"Another couple cents of feedstock relief does not appear to provide PE prices much more room to the downside," TPE CEO Michael Greenberg said. "However, remember that PE margins, currently in the low-mid $0.20s/lb...are still wide by historic standards." Greenberg said that even large-volume HDPE blowmolding export prices in the mid $0.40s/lb are priced with acceptable margins.
TPE believes that barring an unexpected variable like hurricane, extreme U.S. dollar weakness, or resin plant disruptions, PE production margins should get whittled away towards historic norms, bringing along lower PE prices.
As the end of the month approaches, producers are offering to lower June contract HDPE and LLDPE prices by $0.04/lb and drop LDPE by just $0.02/lb, while processors are pushing for $0.06-.08/lb relief. "Some processors who desire a larger price break in June are starting to hedge against disappointment," Greenberg said, "already looking into July for further relief-just in case."
Polypropylene (PP), after eight weeks of consistent declines in the spot market, finally found some support last week. Prices only bounced back about $0.01/lb, but TPE noted that this first weekly gain in two months is cause for notice. Propylene monomer prices picked up a penny for the second week in a row, but at $0.40/lb, RGP prices are still almost $0.20/lb below their April peak. June PGP contracts were down $0.08/lb to $0.555/lb, which provided basis for the $0.08/lb relief afforded to June PP contracts. Spot PGP trade has been illiquid during the past few weeks, with a few infrequent transactions seen in the low $0.50s/lb.
While overall spot PP availability remains elevated, the volume of offers has diminished. It appears that after blowing out large quantities of offgrade resin in the lower-mid $0.50s/lb, there seems to be less urgency for producers to move material. Several suppliers have pulled prices back up a few cents for their remaining offers and appear less willing to cut deals on generic prime. "It will be interesting to see if this is just a pause in the market's descent," Greenberg said, "which will resume in the near future or if some stability has been found at this level.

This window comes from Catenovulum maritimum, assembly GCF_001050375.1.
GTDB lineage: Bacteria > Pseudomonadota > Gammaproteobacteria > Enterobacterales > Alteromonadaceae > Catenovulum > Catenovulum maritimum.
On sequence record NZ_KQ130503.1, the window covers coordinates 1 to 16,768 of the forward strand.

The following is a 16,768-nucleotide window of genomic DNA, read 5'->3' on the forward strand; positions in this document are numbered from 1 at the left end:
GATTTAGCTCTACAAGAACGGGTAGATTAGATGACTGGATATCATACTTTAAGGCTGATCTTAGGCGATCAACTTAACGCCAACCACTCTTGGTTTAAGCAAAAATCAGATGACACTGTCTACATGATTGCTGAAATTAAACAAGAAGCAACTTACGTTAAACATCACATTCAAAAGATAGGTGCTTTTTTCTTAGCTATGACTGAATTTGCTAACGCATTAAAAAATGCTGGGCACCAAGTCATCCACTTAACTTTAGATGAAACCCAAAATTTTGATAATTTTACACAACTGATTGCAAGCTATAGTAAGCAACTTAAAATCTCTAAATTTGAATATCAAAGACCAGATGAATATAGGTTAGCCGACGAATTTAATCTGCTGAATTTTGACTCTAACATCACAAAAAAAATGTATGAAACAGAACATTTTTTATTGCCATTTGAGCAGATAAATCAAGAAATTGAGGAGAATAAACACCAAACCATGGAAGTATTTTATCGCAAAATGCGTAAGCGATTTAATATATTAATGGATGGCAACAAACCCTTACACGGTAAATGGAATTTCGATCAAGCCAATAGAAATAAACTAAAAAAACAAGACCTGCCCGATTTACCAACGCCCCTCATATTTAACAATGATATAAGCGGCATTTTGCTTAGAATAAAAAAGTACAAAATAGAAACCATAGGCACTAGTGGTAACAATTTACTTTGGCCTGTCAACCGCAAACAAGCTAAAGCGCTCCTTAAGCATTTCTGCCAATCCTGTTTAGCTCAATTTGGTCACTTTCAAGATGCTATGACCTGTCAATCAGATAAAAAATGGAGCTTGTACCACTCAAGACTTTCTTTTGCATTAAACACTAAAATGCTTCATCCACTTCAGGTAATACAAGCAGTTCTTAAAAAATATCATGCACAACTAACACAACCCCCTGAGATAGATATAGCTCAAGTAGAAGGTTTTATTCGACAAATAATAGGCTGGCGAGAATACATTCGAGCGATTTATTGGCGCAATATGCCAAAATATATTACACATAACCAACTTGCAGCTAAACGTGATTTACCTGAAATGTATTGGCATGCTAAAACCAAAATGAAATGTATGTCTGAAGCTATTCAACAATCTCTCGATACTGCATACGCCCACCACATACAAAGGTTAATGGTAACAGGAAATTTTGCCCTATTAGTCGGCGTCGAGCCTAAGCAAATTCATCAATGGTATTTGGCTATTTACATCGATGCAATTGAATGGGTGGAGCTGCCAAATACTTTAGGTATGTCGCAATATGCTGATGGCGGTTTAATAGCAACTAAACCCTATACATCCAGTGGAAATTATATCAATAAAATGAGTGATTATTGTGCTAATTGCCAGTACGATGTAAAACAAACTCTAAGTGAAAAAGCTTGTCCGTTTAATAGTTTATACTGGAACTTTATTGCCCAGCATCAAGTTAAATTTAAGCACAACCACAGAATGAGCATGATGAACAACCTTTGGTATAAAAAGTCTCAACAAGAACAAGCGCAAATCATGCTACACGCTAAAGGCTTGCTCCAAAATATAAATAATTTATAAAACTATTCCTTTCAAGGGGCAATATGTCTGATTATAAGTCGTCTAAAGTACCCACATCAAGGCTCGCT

TPE noted that generic prime PP homopolymer retraced all the way back to about $0.60/lb, which is not only where it began 2010, but also a critical historic pivot point of price. The $0.60/lb level that was once considered a ceiling for PP, is now serving as a floor or at least a stopping point for the moment, according to TPE. Greenberg recalled that it was at this price level several years ago that processors began losing long-term orders, hurting overall PP demand which has yet to be recovered. "If we pierce this price to the downside, perhaps old markets can be revitalized," Greenberg theorized. Latin American buyers, particularly from Mexico, have resumed interest in prime resin, and order size seems to have been increased slightly back towards historic norms.
TPE notes that it will take a lot of extra orders to help shrink the high level of upstream inventories, with preliminary ACC data showing that at the end of May producer inventories stood at 1.67 billion lb, their highest level since November 2008. While the spot resin market is strongly influenced by supply and demand, overall mid-long term PP pricing remains pegged to propylene monomer costs.
The fact that crude oil prices have rallied more than $10/bbl since their swing lows, is lending support to PP supply chain pricing. The PGP-RGP spread has shrunk dramatically from more than $0.20/lb to nominally around $0.10-$0.12/lb, and while still wider than the $0.05/lb historic average, it currently provides limited downside potential from this level. "Most prognosticators agree that propylene and PP prices will likely edge lower in July," Greenberg said, "but not nearly as extreme as the $0.12/lb and $0.08/lb break seen the past two months." —[email protected]